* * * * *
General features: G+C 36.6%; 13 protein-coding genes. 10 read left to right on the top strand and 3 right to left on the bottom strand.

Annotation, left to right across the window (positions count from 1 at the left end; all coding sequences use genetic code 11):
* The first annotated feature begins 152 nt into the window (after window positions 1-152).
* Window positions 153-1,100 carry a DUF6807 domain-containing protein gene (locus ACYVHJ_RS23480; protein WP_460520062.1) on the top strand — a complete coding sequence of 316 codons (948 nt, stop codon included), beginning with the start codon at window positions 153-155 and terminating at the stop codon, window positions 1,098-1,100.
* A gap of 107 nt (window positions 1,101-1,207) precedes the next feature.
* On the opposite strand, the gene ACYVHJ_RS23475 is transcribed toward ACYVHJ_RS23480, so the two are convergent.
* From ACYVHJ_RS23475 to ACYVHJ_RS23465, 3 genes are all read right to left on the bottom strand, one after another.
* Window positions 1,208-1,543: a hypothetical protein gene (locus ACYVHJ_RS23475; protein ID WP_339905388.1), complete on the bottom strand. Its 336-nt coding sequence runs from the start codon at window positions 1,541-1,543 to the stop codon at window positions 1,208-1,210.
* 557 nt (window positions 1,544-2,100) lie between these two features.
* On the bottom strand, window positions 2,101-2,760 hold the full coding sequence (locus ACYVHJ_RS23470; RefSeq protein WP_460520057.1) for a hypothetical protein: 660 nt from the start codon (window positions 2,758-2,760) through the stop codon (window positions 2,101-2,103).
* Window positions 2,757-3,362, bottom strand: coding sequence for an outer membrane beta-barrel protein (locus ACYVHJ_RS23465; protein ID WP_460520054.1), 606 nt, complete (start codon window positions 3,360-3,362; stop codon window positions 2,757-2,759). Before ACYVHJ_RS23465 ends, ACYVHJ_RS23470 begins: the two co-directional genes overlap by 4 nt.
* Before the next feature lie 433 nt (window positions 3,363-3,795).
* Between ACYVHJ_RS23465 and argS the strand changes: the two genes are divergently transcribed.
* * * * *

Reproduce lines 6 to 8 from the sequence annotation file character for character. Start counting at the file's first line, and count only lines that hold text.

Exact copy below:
* On the opposite strand, the gene ACYVHJ_RS23475 is transcribed toward ACYVHJ_RS23480, so the two are convergent.
* From ACYVHJ_RS23475 to ACYVHJ_RS23465, 3 genes are all read right to left on the bottom strand, one after another.
* Window positions 1,208-1,543: a hypothetical protein gene (locus ACYVHJ_RS23475; protein ID WP_339905388.1), complete on the bottom strand. Its 336-nt coding sequence runs from the start codon at window positions 1,541-1,543 to the stop codon at window positions 1,208-1,210.